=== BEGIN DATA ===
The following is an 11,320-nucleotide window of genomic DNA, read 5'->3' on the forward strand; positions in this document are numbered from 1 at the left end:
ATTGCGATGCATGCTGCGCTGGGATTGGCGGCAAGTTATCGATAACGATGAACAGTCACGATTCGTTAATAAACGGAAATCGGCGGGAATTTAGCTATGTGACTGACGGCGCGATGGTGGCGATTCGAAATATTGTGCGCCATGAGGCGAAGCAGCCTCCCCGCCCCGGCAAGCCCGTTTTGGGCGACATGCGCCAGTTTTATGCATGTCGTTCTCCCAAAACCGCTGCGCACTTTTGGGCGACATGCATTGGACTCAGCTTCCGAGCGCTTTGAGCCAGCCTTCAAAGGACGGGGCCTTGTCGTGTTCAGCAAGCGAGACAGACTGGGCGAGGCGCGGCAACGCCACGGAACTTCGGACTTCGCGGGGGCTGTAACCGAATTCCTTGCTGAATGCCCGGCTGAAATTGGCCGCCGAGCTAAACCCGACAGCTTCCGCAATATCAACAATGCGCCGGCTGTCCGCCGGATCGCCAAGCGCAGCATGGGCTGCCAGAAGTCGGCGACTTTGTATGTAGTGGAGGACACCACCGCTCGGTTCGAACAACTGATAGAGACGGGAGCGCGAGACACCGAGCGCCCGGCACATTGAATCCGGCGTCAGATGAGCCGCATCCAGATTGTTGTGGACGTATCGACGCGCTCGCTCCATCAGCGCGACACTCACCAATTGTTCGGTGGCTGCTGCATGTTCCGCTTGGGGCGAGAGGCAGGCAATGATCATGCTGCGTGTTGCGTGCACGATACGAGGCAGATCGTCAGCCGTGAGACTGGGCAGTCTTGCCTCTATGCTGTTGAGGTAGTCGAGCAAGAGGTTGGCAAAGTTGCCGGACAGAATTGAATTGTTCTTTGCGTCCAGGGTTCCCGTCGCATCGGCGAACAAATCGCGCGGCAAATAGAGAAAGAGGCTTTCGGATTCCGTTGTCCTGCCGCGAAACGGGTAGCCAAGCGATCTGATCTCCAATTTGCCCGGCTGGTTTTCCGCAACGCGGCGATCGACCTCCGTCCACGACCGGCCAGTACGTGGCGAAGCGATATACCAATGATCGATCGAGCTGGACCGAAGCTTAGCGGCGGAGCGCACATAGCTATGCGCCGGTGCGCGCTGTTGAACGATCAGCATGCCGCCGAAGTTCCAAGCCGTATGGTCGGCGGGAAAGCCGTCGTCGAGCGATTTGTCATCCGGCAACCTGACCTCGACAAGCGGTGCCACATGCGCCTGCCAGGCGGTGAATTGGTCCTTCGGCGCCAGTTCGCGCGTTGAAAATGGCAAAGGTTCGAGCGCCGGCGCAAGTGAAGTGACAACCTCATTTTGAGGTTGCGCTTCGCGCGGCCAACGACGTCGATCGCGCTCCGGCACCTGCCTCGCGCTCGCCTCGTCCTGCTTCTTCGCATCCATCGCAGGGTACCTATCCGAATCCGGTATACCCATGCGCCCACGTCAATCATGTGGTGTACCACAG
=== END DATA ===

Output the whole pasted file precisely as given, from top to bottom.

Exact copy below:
The following is an 11,320-nucleotide window of genomic DNA, read 5'->3' on the forward strand; positions in this document are numbered from 1 at the left end:
ATTGCGATGCATGCTGCGCTGGGATTGGCGGCAAGTTATCGATAACGATGAACAGTCACGATTCGTTAATAAACGGAAATCGGCGGGAATTTAGCTATGTGACTGACGGCGCGATGGTGGCGATTCGAAATATTGTGCGCCATGAGGCGAAGCAGCCTCCCCGCCCCGGCAAGCCCGTTTTGGGCGACATGCGCCAGTTTTATGCATGTCGTTCTCCCAAAACCGCTGCGCACTTTTGGGCGACATGCATTGGACTCAGCTTCCGAGCGCTTTGAGCCAGCCTTCAAAGGACGGGGCCTTGTCGTGTTCAGCAAGCGAGACAGACTGGGCGAGGCGCGGCAACGCCACGGAACTTCGGACTTCGCGGGGGCTGTAACCGAATTCCTTGCTGAATGCCCGGCTGAAATTGGCCGCCGAGCTAAACCCGACAGCTTCCGCAATATCAACAATGCGCCGGCTGTCCGCCGGATCGCCAAGCGCAGCATGGGCTGCCAGAAGTCGGCGACTTTGTATGTAGTGGAGGACACCACCGCTCGGTTCGAACAACTGATAGAGACGGGAGCGCGAGACACCGAGCGCCCGGCACATTGAATCCGGCGTCAGATGAGCCGCATCCAGATTGTTGTGGACGTATCGACGCGCTCGCTCCATCAGCGCGACACTCACCAATTGTTCGGTGGCTGCTGCATGTTCCGCTTGGGGCGAGAGGCAGGCAATGATCATGCTGCGTGTTGCGTGCACGATACGAGGCAGATCGTCAGCCGTGAGACTGGGCAGTCTTGCCTCTATGCTGTTGAGGTAGTCGAGCAAGAGGTTGGCAAAGTTGCCGGACAGAATTGAATTGTTCTTTGCGTCCAGGGTTCCCGTCGCATCGGCGAACAAATCGCGCGGCAAATAGAGAAAGAGGCTTTCGGATTCCGTTGTCCTGCCGCGAAACGGGTAGCCAAGCGATCTGATCTCCAATTTGCCCGGCTGGTTTTCCGCAACGCGGCGATCGACCTCCGTCCACGACCGGCCAGTACGTGGCGAAGCGATATACCAATGATCGATCGAGCTGGACCGAAGCTTAGCGGCGGAGCGCACATAGCTATGCGCCGGTGCGCGCTGTTGAACGATCAGCATGCCGCCGAAGTTCCAAGCCGTATGGTCGGCGGGAAAGCCGTCGTCGAGCGATTTGTCATCCGGCAACCTGACCTCGACAAGCGGTGCCACATGCGCCTGCCAGGCGGTGAATTGGTCCTTCGGCGCCAGTTCGCGCGTTGAAAATGGCAAAGGTTCGAGCGCCGGCGCAAGTGAAGTGACAACCTCATTTTGAGGTTGCGCTTCGCGCGGCCAACGACGTCGATCGCGCTCCGGCACCTGCCTCGCGCTCGCCTCGTCCTGCTTCTTCGCATCCATCGCAGGGTACCTATCCGAATCCGGTATACCCATGCGCCCACGTCAATCATGTGGTGTACCACAG